Whatever the future of drug use, the current drug war has strong downsides – no serious scholar disputes this conclusion. Multi-billion dollar costs burden public budgets. The war destroys communities, dehumanizes individuals. The nation faces a pervasive, militarized incarceration regime, fueled in good part by the drug war. Pronounced racial bias permeates prison administrations and the neighborhoods of released prisoners. Many people have suffered "civil death," living imprisoned beyond prisons, suffering from probation, barriers to employment and other limits on citizenship. The domestic society has become more militarized, and international relations suffer. Given these negatives, advocates and supporters would be able to make a case for the war only by showing that it achieves at least its principle objective, the reduction of drug use. This they cannot do. Weighing the certain damages against doubtful achievements, most social scientists, economists, legal experts, historians, and independent observers are firm. They judge the drug war to be a failure. We must add to this the widespread acceptance of police violence.


In the face of these almost overwhelmingly negative judgments, why does such a strategy persist? Two plausible answers are available. The first answer is that the direct and visible damages of the drug war mainly burden cities. They burden the poor. They burden African Americans most, Latinos next and poor immigrants. They burden, especially, city neighborhoods and inner suburbs where darker skinned and poorer people live. Elected authorities, and the voters who elect them, have been largely exempt, experiencing little or no fallout in their neighborhoods. Few influential groups need worry about the heavy damages to the troubled neighborhoods.

The second answer to the question -- Why does such a failed strategy persist? – is that various groups make use of the war to satisfy their own institutional, financial and ideological interests. People in these groups are not poor, for the most part they are not dark skinned and they are not residents of poor city neighborhoods. Local firms provide jail supplies. Major corporations manufacture and sell goods, from prison food to paramilitary equipment. Guards and their unions, specialized federal agencies, construction companies, operators of private prisons, arms manufacturers and dealers and money-laundering banks benefit from the drug war. Voters in many rural communities are sustained by prison construction and operation. Voters in other depressed communities hope for such sustenance. Each of these parties would lose influence and income were there fewer prisoners.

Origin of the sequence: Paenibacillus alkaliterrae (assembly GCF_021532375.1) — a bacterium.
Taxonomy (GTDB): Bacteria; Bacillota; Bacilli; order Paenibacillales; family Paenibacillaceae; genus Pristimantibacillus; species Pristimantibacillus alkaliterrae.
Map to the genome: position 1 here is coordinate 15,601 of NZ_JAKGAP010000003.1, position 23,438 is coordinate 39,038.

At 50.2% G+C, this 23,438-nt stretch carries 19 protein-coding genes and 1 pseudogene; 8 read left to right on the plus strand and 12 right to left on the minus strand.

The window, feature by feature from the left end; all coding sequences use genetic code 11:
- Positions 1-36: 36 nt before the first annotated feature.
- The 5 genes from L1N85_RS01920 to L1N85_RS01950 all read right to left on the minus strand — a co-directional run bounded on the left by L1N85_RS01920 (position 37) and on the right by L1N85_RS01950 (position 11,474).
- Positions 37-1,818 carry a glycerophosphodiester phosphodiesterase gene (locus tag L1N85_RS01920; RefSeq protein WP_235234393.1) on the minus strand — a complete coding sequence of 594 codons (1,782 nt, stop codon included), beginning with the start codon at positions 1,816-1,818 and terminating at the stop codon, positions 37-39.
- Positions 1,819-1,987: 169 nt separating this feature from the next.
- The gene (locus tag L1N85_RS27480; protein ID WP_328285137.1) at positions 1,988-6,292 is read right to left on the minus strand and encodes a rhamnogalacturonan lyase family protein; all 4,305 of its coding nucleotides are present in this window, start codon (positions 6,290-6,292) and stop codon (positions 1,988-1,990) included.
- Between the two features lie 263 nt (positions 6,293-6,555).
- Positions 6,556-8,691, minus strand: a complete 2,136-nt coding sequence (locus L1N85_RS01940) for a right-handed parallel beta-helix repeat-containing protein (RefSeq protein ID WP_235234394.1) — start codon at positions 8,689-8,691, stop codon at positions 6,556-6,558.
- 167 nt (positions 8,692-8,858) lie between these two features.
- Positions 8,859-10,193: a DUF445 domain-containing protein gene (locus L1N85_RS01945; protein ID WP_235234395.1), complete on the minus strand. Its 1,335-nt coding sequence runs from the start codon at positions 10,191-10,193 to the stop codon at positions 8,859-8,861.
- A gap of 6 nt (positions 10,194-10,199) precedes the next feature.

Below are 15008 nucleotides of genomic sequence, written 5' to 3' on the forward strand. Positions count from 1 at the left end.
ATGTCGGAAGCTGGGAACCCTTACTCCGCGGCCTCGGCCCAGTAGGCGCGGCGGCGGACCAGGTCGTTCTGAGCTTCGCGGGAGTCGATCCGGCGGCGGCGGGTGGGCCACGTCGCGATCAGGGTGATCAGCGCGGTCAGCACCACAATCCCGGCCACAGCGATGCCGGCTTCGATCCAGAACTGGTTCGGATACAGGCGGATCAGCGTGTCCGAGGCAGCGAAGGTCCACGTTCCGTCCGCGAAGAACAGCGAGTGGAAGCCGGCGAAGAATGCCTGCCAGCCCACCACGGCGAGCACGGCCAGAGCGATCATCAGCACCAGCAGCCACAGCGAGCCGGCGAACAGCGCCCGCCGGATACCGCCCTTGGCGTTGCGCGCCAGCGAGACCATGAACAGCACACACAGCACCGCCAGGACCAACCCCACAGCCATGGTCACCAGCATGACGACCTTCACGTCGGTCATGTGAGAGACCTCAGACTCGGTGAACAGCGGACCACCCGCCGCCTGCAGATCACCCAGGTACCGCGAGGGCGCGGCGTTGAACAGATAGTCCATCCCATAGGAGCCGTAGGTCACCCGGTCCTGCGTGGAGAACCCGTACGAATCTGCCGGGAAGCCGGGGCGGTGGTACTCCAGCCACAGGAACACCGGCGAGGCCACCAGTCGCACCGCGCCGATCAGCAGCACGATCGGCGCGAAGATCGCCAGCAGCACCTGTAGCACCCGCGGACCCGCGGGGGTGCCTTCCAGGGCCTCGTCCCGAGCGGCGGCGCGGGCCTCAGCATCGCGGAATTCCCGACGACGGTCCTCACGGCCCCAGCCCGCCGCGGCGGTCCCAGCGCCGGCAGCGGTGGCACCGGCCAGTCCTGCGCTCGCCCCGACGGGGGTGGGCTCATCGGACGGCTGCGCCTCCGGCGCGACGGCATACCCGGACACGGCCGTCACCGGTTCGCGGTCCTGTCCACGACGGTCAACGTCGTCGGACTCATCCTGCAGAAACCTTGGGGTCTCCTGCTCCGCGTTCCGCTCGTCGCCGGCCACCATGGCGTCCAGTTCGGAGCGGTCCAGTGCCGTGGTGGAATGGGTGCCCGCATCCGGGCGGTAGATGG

"The war stigmatizes a segment of society, a social element that people see as an enemy. Only an unusually brave or well-situated active politician speaks the full truth about the drug war."


With few exceptions, politicians at all levels support the war in recognition of the power of the myths that surround the evils of drug addiction and drug marketing – addicts and dealers are bad people, ethnically or racially distinct, who deserve punishment, who should be removed from society. The war isolates "them," delivers retribution and signifies moral outrage focused on cities. The war stigmatizes a segment of society, a social element that people see as an enemy. Only an unusually brave or well-situated active politician speaks the full truth about the drug war. At its root, the war on drugs works as the ultimate anti-urban policy, an attack on poor residents of color in inner-city neighborhoods.

What to do? Decriminalize drug use, but limit it through education, regulation, intervention, and the provision of attractive alternatives. Legalize trade in drugs, but regulate, restrict, and license. The prospect of such changes frightens many. It looks like walking on a path to anarchy, and even the most optimistic of critics must fear political reaction. Yet, as many critics powerfully argue, abundant evidence calls for such changes.


William Goldsmith recently retired as professor of city and regional planning at Cornell University. His forthcoming book on saving U.S. cities examines austerity, schools, food and the drug war.



We feature stories on inclusive urban planning practices, grassroots organizing, and civic action. Our contributors and readers are activists, reporters, practitioners, academics, and community members.


  • Facebook B&W
  • Twitter B&W
PayPal ButtonPayPal Button
bottom of page